Pound Euro Weekly Forecast: Central Bank Speakers in Focus

The Pound Euro (GBP/EUR) exchange rate has continued last week’s volatility so far this morning. An upbeat mood supports Sterling, although more industrial action in the UK (criminal barristers are striking today) offsets the upside.

What’s Been Happening: GBP/EUR Recovers after PMI Surveys

After wavering through the first part of the week, the Euro (EUR) rose on Wednesday. The upside came as experts from the European Central Bank (ECB) forecast that the Eurozone economy ‘remains far from a stagflation scenario’.

The Euro quickly shed these gains, however, after some dire Eurozone PMIs. In addition, gas shortage fears in Germany added to the downside.

At the same time, the Pound (GBP) stumbled earlier in the week as traders feared the economic impact of the UK train strikes.

The UK’s inflation rate reading saw GBP/EUR zigzag lower as signs of less persistent inflation caused markets to pare back Bank of England (BoE) rate rise bets.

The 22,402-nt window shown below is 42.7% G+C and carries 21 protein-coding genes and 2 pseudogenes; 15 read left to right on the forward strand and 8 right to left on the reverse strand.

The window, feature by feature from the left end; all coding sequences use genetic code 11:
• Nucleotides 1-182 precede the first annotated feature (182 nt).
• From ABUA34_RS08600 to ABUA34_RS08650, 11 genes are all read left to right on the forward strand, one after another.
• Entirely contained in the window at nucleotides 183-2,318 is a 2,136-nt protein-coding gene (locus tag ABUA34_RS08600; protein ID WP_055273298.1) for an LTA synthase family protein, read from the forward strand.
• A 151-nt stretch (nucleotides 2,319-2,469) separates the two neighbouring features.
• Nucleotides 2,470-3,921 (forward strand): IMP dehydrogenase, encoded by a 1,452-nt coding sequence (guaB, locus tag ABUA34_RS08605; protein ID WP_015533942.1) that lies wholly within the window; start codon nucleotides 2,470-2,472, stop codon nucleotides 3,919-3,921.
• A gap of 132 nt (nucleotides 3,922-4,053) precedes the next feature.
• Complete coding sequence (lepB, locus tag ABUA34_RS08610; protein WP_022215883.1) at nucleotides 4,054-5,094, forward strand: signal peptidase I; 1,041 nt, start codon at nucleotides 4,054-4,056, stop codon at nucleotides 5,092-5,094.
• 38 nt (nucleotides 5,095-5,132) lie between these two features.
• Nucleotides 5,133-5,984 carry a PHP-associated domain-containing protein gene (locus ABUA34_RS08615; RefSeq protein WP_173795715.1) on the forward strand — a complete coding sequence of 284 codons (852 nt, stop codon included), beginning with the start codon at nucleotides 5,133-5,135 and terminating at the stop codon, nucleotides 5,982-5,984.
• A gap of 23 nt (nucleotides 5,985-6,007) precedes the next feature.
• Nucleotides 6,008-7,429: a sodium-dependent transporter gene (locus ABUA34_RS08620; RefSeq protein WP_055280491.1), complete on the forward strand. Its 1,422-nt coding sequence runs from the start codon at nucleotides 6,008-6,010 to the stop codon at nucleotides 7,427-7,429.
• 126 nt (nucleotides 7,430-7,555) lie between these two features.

Sterling then recovered against a weakening Euro as the UK’s services PMI unexpectedly held steady.

At the end of the week, both currencies wavered. The Euro’s negative correlation to a softer US Dollar (USD) helped offset some poor German data. Meanwhile, UK retail sales contracted, but by less than expected.

Three Things to Watch Out for This Week

  1. Central Bank Speeches

Speeches from officials at the BoE and ECB – including Governor Andrew Bailey and President Christine Lagarde – could cause significant movement this week.

  1. Eurozone Inflation

Economists expect the latest flash inflation rate for the Eurozone to edge up to a new record high. An even hotter reading could fuel rate rise bets, boosting EUR.

  1. UK Politics

Amid a lack of notable data, domestic UK news may dominate GBP movement. Northern Ireland protocol concerns, strike action, or challenges to Boris Johnson’s premiership could weigh on GBP.

Pound Euro Forecast

This week we may see some more big swings in the Pound Euro pair. If the uncertainty in the UK political landscape persists, and if traders price in more hawkish action from the ECB, then GBP/EUR could fall overall.

Samuel Birnie

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